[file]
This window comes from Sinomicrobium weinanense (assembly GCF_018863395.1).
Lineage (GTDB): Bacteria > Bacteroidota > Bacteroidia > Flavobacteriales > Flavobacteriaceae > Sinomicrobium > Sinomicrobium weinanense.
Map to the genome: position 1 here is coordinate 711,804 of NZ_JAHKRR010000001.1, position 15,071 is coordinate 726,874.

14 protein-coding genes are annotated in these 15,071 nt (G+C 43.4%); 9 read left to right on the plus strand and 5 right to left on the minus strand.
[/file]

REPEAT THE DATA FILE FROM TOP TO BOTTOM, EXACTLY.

This window comes from Sinomicrobium weinanense (assembly GCF_018863395.1).
Lineage (GTDB): Bacteria > Bacteroidota > Bacteroidia > Flavobacteriales > Flavobacteriaceae > Sinomicrobium > Sinomicrobium weinanense.
Map to the genome: position 1 here is coordinate 711,804 of NZ_JAHKRR010000001.1, position 15,071 is coordinate 726,874.

14 protein-coding genes are annotated in these 15,071 nt (G+C 43.4%); 9 read left to right on the plus strand and 5 right to left on the minus strand.